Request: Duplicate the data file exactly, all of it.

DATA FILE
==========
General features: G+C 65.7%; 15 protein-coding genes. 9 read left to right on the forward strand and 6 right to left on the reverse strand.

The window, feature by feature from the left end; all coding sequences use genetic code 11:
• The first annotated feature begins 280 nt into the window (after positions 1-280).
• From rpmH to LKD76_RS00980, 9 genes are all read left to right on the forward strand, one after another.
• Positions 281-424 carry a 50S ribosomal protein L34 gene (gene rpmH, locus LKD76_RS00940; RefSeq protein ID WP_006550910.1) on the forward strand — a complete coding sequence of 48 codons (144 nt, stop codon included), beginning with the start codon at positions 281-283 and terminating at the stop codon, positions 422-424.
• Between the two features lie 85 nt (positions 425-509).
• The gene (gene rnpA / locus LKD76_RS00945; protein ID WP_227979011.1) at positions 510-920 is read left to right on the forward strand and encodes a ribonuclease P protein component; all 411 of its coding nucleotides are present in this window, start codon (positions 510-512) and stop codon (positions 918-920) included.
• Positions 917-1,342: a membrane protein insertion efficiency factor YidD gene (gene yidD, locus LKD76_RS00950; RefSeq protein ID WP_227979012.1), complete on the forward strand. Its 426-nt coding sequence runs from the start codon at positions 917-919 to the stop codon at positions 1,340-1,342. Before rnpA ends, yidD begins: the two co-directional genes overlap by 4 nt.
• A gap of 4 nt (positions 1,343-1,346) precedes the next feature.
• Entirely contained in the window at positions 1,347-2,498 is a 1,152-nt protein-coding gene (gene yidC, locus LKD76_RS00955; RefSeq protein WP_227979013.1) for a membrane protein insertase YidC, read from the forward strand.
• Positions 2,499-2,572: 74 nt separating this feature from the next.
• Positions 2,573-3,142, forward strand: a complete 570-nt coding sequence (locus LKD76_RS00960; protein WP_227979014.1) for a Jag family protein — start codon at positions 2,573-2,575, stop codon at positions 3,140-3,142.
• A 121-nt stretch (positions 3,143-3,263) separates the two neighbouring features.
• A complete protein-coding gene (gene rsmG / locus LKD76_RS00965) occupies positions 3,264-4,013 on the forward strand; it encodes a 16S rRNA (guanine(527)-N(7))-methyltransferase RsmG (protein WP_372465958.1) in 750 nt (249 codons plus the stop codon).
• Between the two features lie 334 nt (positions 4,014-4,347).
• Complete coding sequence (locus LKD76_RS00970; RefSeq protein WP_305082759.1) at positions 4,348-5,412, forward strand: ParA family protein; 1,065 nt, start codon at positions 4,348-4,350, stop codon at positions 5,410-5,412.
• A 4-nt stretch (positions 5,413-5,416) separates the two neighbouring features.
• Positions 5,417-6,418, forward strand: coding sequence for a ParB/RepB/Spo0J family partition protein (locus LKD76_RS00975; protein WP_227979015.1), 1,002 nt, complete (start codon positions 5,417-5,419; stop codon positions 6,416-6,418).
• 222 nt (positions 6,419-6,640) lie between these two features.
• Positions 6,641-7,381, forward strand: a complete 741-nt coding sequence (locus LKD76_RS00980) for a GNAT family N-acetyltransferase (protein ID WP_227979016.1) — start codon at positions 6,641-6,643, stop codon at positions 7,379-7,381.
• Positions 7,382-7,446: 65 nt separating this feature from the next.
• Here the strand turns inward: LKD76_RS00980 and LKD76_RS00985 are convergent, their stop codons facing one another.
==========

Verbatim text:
General features: G+C 65.7%; 15 protein-coding genes. 9 read left to right on the forward strand and 6 right to left on the reverse strand.

The window, feature by feature from the left end; all coding sequences use genetic code 11:
• The first annotated feature begins 280 nt into the window (after positions 1-280).
• From rpmH to LKD76_RS00980, 9 genes are all read left to right on the forward strand, one after another.
• Positions 281-424 carry a 50S ribosomal protein L34 gene (gene rpmH, locus LKD76_RS00940; RefSeq protein ID WP_006550910.1) on the forward strand — a complete coding sequence of 48 codons (144 nt, stop codon included), beginning with the start codon at positions 281-283 and terminating at the stop codon, positions 422-424.
• Between the two features lie 85 nt (positions 425-509).
• The gene (gene rnpA / locus LKD76_RS00945; protein ID WP_227979011.1) at positions 510-920 is read left to right on the forward strand and encodes a ribonuclease P protein component; all 411 of its coding nucleotides are present in this window, start codon (positions 510-512) and stop codon (positions 918-920) included.
• Positions 917-1,342: a membrane protein insertion efficiency factor YidD gene (gene yidD, locus LKD76_RS00950; RefSeq protein ID WP_227979012.1), complete on the forward strand. Its 426-nt coding sequence runs from the start codon at positions 917-919 to the stop codon at positions 1,340-1,342. Before rnpA ends, yidD begins: the two co-directional genes overlap by 4 nt.
• A gap of 4 nt (positions 1,343-1,346) precedes the next feature.
• Entirely contained in the window at positions 1,347-2,498 is a 1,152-nt protein-coding gene (gene yidC, locus LKD76_RS00955; RefSeq protein WP_227979013.1) for a membrane protein insertase YidC, read from the forward strand.
• Positions 2,499-2,572: 74 nt separating this feature from the next.
• Positions 2,573-3,142, forward strand: a complete 570-nt coding sequence (locus LKD76_RS00960; protein WP_227979014.1) for a Jag family protein — start codon at positions 2,573-2,575, stop codon at positions 3,140-3,142.
• A 121-nt stretch (positions 3,143-3,263) separates the two neighbouring features.
• A complete protein-coding gene (gene rsmG / locus LKD76_RS00965) occupies positions 3,264-4,013 on the forward strand; it encodes a 16S rRNA (guanine(527)-N(7))-methyltransferase RsmG (protein WP_372465958.1) in 750 nt (249 codons plus the stop codon).
• Between the two features lie 334 nt (positions 4,014-4,347).
• Complete coding sequence (locus LKD76_RS00970; RefSeq protein WP_305082759.1) at positions 4,348-5,412, forward strand: ParA family protein; 1,065 nt, start codon at positions 4,348-4,350, stop codon at positions 5,410-5,412.
• A 4-nt stretch (positions 5,413-5,416) separates the two neighbouring features.
• Positions 5,417-6,418, forward strand: coding sequence for a ParB/RepB/Spo0J family partition protein (locus LKD76_RS00975; protein WP_227979015.1), 1,002 nt, complete (start codon positions 5,417-5,419; stop codon positions 6,416-6,418).
• 222 nt (positions 6,419-6,640) lie between these two features.
• Positions 6,641-7,381, forward strand: a complete 741-nt coding sequence (locus LKD76_RS00980) for a GNAT family N-acetyltransferase (protein ID WP_227979016.1) — start codon at positions 6,641-6,643, stop codon at positions 7,379-7,381.
• Positions 7,382-7,446: 65 nt separating this feature from the next.
• Here the strand turns inward: LKD76_RS00980 and LKD76_RS00985 are convergent, their stop codons facing one another.